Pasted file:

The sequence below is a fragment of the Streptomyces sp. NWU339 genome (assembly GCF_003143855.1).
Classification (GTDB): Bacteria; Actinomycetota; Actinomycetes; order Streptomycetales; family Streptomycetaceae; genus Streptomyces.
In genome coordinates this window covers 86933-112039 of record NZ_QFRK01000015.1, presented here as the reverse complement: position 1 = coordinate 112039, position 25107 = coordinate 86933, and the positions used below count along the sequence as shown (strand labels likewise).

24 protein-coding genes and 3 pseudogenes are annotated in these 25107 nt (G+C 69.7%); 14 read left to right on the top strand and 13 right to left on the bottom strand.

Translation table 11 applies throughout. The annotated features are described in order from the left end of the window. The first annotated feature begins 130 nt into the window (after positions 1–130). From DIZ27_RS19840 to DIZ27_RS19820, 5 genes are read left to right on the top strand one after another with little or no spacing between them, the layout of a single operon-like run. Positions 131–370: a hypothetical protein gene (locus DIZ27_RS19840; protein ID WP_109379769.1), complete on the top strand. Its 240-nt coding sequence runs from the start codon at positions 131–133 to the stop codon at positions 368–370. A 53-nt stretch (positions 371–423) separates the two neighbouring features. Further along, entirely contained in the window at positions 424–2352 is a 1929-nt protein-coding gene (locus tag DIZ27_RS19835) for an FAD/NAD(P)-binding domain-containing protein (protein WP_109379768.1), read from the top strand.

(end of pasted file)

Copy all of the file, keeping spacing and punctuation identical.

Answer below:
The sequence below is a fragment of the Streptomyces sp. NWU339 genome (assembly GCF_003143855.1).
Classification (GTDB): Bacteria; Actinomycetota; Actinomycetes; order Streptomycetales; family Streptomycetaceae; genus Streptomyces.
In genome coordinates this window covers 86933-112039 of record NZ_QFRK01000015.1, presented here as the reverse complement: position 1 = coordinate 112039, position 25107 = coordinate 86933, and the positions used below count along the sequence as shown (strand labels likewise).

24 protein-coding genes and 3 pseudogenes are annotated in these 25107 nt (G+C 69.7%); 14 read left to right on the top strand and 13 right to left on the bottom strand.

Translation table 11 applies throughout. The annotated features are described in order from the left end of the window. The first annotated feature begins 130 nt into the window (after positions 1–130). From DIZ27_RS19840 to DIZ27_RS19820, 5 genes are read left to right on the top strand one after another with little or no spacing between them, the layout of a single operon-like run. Positions 131–370: a hypothetical protein gene (locus DIZ27_RS19840; protein ID WP_109379769.1), complete on the top strand. Its 240-nt coding sequence runs from the start codon at positions 131–133 to the stop codon at positions 368–370. A 53-nt stretch (positions 371–423) separates the two neighbouring features. Further along, entirely contained in the window at positions 424–2352 is a 1929-nt protein-coding gene (locus tag DIZ27_RS19835) for an FAD/NAD(P)-binding domain-containing protein (protein WP_109379768.1), read from the top strand.